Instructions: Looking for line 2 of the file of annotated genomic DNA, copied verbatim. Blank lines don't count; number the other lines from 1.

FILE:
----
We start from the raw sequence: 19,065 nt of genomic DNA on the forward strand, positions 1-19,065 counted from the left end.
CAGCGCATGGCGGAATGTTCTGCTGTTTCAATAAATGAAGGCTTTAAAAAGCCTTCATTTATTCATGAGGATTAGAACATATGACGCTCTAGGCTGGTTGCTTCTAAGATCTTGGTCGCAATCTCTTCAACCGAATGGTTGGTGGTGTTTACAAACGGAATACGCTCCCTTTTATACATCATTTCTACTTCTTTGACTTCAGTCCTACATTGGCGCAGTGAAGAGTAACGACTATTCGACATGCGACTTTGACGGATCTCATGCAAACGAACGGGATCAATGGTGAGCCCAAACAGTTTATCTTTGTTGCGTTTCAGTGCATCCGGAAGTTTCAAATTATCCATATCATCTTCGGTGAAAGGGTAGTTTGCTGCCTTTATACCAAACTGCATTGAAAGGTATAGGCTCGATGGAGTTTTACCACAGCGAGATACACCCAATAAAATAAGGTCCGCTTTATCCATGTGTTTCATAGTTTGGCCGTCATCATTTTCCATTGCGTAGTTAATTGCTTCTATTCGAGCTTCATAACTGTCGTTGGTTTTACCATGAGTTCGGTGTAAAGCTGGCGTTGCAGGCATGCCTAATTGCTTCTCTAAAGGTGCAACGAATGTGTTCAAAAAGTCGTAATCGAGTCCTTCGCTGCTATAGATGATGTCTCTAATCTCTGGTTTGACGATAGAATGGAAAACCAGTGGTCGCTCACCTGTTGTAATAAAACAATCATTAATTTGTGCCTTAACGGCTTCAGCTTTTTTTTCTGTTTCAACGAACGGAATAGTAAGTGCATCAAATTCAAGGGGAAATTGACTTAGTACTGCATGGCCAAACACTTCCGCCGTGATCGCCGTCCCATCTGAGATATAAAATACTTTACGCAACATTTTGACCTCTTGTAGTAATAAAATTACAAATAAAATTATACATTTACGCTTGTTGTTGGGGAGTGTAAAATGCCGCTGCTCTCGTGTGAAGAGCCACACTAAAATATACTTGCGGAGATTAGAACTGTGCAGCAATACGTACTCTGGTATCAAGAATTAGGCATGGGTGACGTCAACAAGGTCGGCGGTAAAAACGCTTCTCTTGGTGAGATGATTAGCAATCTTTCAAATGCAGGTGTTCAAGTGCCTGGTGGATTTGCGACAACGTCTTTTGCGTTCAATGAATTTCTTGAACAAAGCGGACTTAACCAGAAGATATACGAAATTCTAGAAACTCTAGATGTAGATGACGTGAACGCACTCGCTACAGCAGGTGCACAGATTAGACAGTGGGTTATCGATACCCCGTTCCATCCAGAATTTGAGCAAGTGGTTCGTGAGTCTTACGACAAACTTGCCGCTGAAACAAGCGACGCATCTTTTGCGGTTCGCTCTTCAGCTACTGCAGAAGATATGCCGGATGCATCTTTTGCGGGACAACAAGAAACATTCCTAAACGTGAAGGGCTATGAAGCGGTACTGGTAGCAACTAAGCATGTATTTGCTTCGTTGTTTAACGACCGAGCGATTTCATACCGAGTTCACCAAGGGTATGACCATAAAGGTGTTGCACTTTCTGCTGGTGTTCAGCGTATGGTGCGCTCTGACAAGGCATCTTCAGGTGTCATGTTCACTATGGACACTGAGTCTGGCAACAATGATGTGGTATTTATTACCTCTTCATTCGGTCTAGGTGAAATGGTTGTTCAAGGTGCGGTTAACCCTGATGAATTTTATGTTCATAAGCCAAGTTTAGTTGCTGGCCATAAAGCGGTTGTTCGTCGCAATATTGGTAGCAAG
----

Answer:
CAGCGCATGGCGGAATGTTCTGCTGTTTCAATAAATGAAGGCTTTAAAAAGCCTTCATTTATTCATGAGGATTAGAACATATGACGCTCTAGGCTGGTTGCTTCTAAGATCTTGGTCGCAATCTCTTCAACCGAATGGTTGGTGGTGTTTACAAACGGAATACGCTCCCTTTTATACATCATTTCTACTTCTTTGACTTCAGTCCTACATTGGCGCAGTGAAGAGTAACGACTATTCGACATGCGACTTTGACGGATCTCATGCAAACGAACGGGATCAATGGTGAGCCCAAACAGTTTATCTTTGTTGCGTTTCAGTGCATCCGGAAGTTTCAAATTATCCATATCATCTTCGGTGAAAGGGTAGTTTGCTGCCTTTATACCAAACTGCATTGAAAGGTATAGGCTCGATGGAGTTTTACCACAGCGAGATACACCCAATAAAATAAGGTCCGCTTTATCCATGTGTTTCATAGTTTGGCCGTCATCATTTTCCATTGCGTAGTTAATTGCTTCTATTCGAGCTTCATAACTGTCGTTGGTTTTACCATGAGTTCGGTGTAAAGCTGGCGTTGCAGGCATGCCTAATTGCTTCTCTAAAGGTGCAACGAATGTGTTCAAAAAGTCGTAATCGAGTCCTTCGCTGCTATAGATGATGTCTCTAATCTCTGGTTTGACGATAGAATGGAAAACCAGTGGTCGCTCACCTGTTGTAATAAAACAATCATTAATTTGTGCCTTAACGGCTTCAGCTTTTTTTTCTGTTTCAACGAACGGAATAGTAAGTGCATCAAATTCAAGGGGAAATTGACTTAGTACTGCATGGCCAAACACTTCCGCCGTGATCGCCGTCCCATCTGAGATATAAAATACTTTACGCAACATTTTGACCTCTTGTAGTAATAAAATTACAAATAAAATTATACATTTACGCTTGTTGTTGGGGAGTGTAAAATGCCGCTGCTCTCGTGTGAAGAGCCACACTAAAATATACTTGCGGAGATTAGAACTGTGCAGCAATACGTACTCTGGTATCAAGAATTAGGCATGGGTGACGTCAACAAGGTCGGCGGTAAAAACGCTTCTCTTGGTGAGATGATTAGCAATCTTTCAAATGCAGGTGTTCAAGTGCCTGGTGGATTTGCGACAACGTCTTTTGCGTTCAATGAATTTCTTGAACAAAGCGGACTTAACCAGAAGATATACGAAATTCTAGAAACTCTAGATGTAGATGACGTGAACGCACTCGCTACAGCAGGTGCACAGATTAGACAGTGGGTTATCGATACCCCGTTCCATCCAGAATTTGAGCAAGTGGTTCGTGAGTCTTACGACAAACTTGCCGCTGAAACAAGCGACGCATCTTTTGCGGTTCGCTCTTCAGCTACTGCAGAAGATATGCCGGATGCATCTTTTGCGGGACAACAAGAAACATTCCTAAACGTGAAGGGCTATGAAGCGGTACTGGTAGCAACTAAGCATGTATTTGCTTCGTTGTTTAACGACCGAGCGATTTCATACCGAGTTCACCAAGGGTATGACCATAAAGGTGTTGCACTTTCTGCTGGTGTTCAGCGTATGGTGCGCTCTGACAAGGCATCTTCAGGTGTCATGTTCACTATGGACACTGAGTCTGGCAACAATGATGTGGTATTTATTACCTCTTCATTCGGTCTAGGTGAAATGGTTGTTCAAGGTGCGGTTAACCCTGATGAATTTTATGTTCATAAGCCAAGTTTAGTTGCTGGCCATAAAGCGGTTGTTCGTCGCAATATTGGTAGCAAG